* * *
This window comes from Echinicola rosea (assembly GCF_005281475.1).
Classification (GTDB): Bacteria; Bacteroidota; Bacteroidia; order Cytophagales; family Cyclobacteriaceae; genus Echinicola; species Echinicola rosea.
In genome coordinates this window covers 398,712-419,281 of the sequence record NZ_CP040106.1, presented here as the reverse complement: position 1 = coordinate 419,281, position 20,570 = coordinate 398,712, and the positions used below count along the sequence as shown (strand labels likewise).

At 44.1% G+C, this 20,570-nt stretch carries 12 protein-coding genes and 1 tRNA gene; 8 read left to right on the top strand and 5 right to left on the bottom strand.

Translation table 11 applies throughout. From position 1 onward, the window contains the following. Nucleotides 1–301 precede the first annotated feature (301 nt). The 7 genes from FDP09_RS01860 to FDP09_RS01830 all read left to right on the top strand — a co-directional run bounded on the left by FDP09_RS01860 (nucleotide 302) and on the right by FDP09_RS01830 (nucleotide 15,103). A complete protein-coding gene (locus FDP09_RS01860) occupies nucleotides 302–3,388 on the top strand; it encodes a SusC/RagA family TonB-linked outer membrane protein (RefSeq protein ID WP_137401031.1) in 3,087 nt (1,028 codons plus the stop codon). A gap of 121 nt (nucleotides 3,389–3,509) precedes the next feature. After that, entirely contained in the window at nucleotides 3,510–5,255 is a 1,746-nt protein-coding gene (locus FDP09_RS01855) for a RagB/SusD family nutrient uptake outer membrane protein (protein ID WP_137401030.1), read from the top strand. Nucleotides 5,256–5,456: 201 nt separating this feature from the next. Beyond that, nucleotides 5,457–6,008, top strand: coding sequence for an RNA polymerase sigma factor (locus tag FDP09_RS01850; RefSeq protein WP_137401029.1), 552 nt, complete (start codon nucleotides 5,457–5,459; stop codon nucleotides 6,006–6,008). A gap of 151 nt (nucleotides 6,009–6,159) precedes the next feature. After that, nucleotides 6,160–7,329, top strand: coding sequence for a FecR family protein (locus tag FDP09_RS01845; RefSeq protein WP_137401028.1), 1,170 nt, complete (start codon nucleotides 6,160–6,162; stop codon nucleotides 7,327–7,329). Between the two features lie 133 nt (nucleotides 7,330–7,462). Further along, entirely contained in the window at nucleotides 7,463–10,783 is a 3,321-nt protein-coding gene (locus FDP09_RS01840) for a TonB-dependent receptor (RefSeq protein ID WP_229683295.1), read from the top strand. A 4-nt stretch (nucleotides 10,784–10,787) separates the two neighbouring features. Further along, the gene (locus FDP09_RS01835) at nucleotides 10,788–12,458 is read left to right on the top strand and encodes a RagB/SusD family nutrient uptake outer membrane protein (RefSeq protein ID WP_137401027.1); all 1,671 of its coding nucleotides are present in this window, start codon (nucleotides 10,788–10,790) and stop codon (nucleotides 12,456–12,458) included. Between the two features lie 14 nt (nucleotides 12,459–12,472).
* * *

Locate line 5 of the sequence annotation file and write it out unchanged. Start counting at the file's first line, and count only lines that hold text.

Translation table 11 applies throughout. From position 1 onward, the window contains the following. Nucleotides 1–301 precede the first annotated feature (301 nt). The 7 genes from FDP09_RS01860 to FDP09_RS01830 all read left to right on the top strand — a co-directional run bounded on the left by FDP09_RS01860 (nucleotide 302) and on the right by FDP09_RS01830 (nucleotide 15,103). A complete protein-coding gene (locus FDP09_RS01860) occupies nucleotides 302–3,388 on the top strand; it encodes a SusC/RagA family TonB-linked outer membrane protein (RefSeq protein ID WP_137401031.1) in 3,087 nt (1,028 codons plus the stop codon). A gap of 121 nt (nucleotides 3,389–3,509) precedes the next feature. After that, entirely contained in the window at nucleotides 3,510–5,255 is a 1,746-nt protein-coding gene (locus FDP09_RS01855) for a RagB/SusD family nutrient uptake outer membrane protein (protein ID WP_137401030.1), read from the top strand. Nucleotides 5,256–5,456: 201 nt separating this feature from the next. Beyond that, nucleotides 5,457–6,008, top strand: coding sequence for an RNA polymerase sigma factor (locus tag FDP09_RS01850; RefSeq protein WP_137401029.1), 552 nt, complete (start codon nucleotides 5,457–5,459; stop codon nucleotides 6,006–6,008). A gap of 151 nt (nucleotides 6,009–6,159) precedes the next feature. After that, nucleotides 6,160–7,329, top strand: coding sequence for a FecR family protein (locus tag FDP09_RS01845; RefSeq protein WP_137401028.1), 1,170 nt, complete (start codon nucleotides 6,160–6,162; stop codon nucleotides 7,327–7,329). Between the two features lie 133 nt (nucleotides 7,330–7,462). Further along, entirely contained in the window at nucleotides 7,463–10,783 is a 3,321-nt protein-coding gene (locus FDP09_RS01840) for a TonB-dependent receptor (RefSeq protein ID WP_229683295.1), read from the top strand. A 4-nt stretch (nucleotides 10,784–10,787) separates the two neighbouring features. Further along, the gene (locus FDP09_RS01835) at nucleotides 10,788–12,458 is read left to right on the top strand and encodes a RagB/SusD family nutrient uptake outer membrane protein (RefSeq protein ID WP_137401027.1); all 1,671 of its coding nucleotides are present in this window, start codon (nucleotides 10,788–10,790) and stop codon (nucleotides 12,456–12,458) included. Between the two features lie 14 nt (nucleotides 12,459–12,472).